Now, I'm not saying working outside the societally and/or professionally delineated boundaries is an automatic tunnel to brilliance. There is a lot of work in the fine art world that is questionable at best. But before dismissal, every work deserves consideration in a context that is fair to its creation and statement, not one that is prescribed upon on it based on a prevailing norm as if it were a (possibly ill-fitting) piece of a larger puzzle, because there is no larger puzzle. Then, and only then, can fruitful and meaningful discussion of the work occur. One issue I have with this instance is that the judging was done by a single (though qualified) person and the prize was acquisitive, which naturally raises the question of conflict of interest. So, perhaps it's best to recuse (at least to a degree) that judgment. But like I said, Lakin at least made a good point: this is a portrait distinctly separate from other portraits in a culture of portraits, which is not easy to accomplish. For that, I think its accolade is merited. 

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49 Comments

Rodrigo Bertin's picture

If it's impossible to perceive it as a portrait without some description (even a showy and disturbed one), then that photogram failed.

romain vernede's picture

so One has to define what is a good photogram...

Brian Stricker's picture

If it has to be accompanied by a paragraph or 2 to describe what is being viewed it is not a portrait. Sure it is a powerful piece for the artist and sure I get it .....after it is explained but lets not get carried away with what it is.

por·trait
ˈpôrtrət,ˈpôrˌtrāt/Submit
noun
1.
a painting, drawing, photograph, or engraving of a person, especially one depicting only the face or head and shoulders.

Seems pretty clear and simple to me.

Dan Howell's picture

agreed, it won for it's caption, not for it's strength as an image.

ya no. i can see why they are upset. i gotta agree with them. it's not a portrait to me. some kind of art ? sure.

Rodrigo Bertin's picture

Abstract art, like some other works from Justine Varga I've seen.

Simon Patterson's picture

I suspect the competition organisers don't care if we think it deserved to win or not, as long as we share our opinion about it online. It's brilliant marketing if nothing else.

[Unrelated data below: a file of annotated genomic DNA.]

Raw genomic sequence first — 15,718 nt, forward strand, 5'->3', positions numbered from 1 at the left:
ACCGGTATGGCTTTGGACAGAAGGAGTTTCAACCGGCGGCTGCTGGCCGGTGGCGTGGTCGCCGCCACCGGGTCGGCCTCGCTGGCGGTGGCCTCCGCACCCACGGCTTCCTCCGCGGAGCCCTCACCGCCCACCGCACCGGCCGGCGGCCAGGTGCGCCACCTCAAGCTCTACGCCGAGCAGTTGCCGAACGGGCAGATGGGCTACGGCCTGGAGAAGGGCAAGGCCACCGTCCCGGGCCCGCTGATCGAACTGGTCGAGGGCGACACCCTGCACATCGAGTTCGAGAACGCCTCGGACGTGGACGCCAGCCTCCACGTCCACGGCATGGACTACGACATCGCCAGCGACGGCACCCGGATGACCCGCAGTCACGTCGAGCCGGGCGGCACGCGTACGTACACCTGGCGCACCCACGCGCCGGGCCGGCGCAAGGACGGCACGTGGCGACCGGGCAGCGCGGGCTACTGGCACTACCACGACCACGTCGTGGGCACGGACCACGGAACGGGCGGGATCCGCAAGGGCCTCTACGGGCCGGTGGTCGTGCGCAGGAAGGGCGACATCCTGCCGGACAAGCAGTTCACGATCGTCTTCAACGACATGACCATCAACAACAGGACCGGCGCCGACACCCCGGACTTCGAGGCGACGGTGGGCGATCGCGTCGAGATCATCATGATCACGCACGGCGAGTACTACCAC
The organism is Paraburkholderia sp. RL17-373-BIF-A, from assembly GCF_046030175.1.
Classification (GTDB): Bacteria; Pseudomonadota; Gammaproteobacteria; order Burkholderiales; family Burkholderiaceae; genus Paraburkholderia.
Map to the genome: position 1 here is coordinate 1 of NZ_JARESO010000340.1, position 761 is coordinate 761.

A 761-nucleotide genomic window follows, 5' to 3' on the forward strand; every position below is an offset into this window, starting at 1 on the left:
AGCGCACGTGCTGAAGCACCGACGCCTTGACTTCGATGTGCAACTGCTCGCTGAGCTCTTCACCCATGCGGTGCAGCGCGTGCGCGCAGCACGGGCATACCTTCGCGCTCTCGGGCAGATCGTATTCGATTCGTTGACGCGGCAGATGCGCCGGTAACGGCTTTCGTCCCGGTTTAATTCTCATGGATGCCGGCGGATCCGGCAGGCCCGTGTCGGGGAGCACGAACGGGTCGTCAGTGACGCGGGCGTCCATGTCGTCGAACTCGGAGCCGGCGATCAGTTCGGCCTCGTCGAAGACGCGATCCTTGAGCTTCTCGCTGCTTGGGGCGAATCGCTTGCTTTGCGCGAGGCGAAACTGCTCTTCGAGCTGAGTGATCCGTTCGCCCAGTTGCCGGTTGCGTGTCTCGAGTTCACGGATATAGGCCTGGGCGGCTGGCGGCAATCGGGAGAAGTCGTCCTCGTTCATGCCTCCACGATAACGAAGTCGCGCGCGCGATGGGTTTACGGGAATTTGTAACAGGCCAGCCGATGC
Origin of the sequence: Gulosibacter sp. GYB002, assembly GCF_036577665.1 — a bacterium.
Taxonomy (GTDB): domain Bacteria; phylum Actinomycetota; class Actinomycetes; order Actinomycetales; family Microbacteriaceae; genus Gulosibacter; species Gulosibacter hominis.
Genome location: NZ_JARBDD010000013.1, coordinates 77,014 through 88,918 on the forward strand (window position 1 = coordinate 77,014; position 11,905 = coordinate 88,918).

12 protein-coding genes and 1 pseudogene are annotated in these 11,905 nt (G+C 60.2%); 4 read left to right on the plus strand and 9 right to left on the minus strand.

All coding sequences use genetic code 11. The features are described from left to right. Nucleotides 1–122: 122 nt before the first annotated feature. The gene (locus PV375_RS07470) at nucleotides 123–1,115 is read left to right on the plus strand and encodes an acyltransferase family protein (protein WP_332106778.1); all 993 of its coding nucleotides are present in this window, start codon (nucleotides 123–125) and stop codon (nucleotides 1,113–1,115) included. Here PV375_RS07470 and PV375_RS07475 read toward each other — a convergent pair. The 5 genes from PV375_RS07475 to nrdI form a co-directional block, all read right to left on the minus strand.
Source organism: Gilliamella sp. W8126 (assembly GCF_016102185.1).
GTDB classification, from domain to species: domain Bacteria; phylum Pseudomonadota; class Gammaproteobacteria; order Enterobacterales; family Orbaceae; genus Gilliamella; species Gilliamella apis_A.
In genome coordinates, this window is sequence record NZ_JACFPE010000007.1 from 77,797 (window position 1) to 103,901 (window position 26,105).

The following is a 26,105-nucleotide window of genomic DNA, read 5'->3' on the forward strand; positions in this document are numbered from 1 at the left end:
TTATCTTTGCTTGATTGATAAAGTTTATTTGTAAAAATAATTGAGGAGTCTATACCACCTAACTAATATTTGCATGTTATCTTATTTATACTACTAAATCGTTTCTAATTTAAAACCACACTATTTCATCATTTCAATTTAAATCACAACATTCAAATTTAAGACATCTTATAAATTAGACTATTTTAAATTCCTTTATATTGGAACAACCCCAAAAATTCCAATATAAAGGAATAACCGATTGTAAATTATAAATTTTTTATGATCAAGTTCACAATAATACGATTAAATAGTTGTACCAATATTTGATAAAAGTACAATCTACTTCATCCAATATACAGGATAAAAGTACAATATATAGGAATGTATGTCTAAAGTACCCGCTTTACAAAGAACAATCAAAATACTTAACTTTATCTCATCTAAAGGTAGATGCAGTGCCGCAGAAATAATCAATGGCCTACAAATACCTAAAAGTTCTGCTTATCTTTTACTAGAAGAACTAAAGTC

Anonymous's picture

That's the most ridiculous thing I've ever read on this, or any, site. One could argue a face has a landscape to it but could a portrait compete in a landscape competition? smh

Alex Cooke's picture

The most ridiculous on any site? You must not explore the Internet much, Patrick. ;)

Anonymous's picture

I meant from someone who's being serious. Some things are so ridiculous you know they don't really believe it but, actually you're right, I don't explore the internet that much. I'm way too busy taking portraits with people in them; landscapes with dirt, trees, sand, water, etc... in them; architectural shots with structures in them; .... :-)

Rodrigo Bertin's picture

Maybe... If there's a landscape on the person's iris lol

Anonymous's picture

Actually, that's a cool idea. Use a macro lens to photograph the reflection of a landscape, or any subject for that matter, in someone's eye. If they have blue eyes, for example, you could blend the sky into the iris or with green eyes, blend a grassy foreground or trees into it. Maybe somehow integrate the pupil into the composition. :-)

Edit: I'm going to try to do something with the upcoming solar eclipse. I was planning to go to somewhere along the path of totality, anyway, to shoot it. Of course, the eclipse would have to be composited in and replace the pupil. :-)

Rodrigo Bertin's picture

But, then, the lens will appear on almost the whole iris.

Anonymous's picture

Damn you and your logic! ;-) I suppose you could shoot it from a slight angle and use a longer focal length to keep it further away from the eye!?

Rodrigo Bertin's picture

lol Maybe using a macro lens with extension tubes or something to further the distance from the subject. But, from my experience, it won't work as expected, since the iris is itself very wide angled.

Motti Bembaron's picture

I am trying very hard not to say anything nasty. very hard.

Now, I am not sure if it is funny or sad so I would go with sad .

It is sad that today's young generation is told that it's OK just to be different. Worse, they are perceived as artists and rewarded for their lack of effort.

Creating a portrait that will win $20,000 in a competition is a tough assignment but with today's attitude, just come up with something completely bizarre and you win the competition. Forget working hard, taking dozens of photos and spend hours at it. If you do, you are a loser.

That is plain wrong.

It is as wrong as giving high marks to someone who did not do well at school and giving the same marks to someone who worked really hard at getting it. What kind of a message we are sending?

Remember the young guy who wrote something dumb on a acceptance form to a prestige university? He just repeated the same short sentence for something like 200 times. He was accepted. Why? God knows.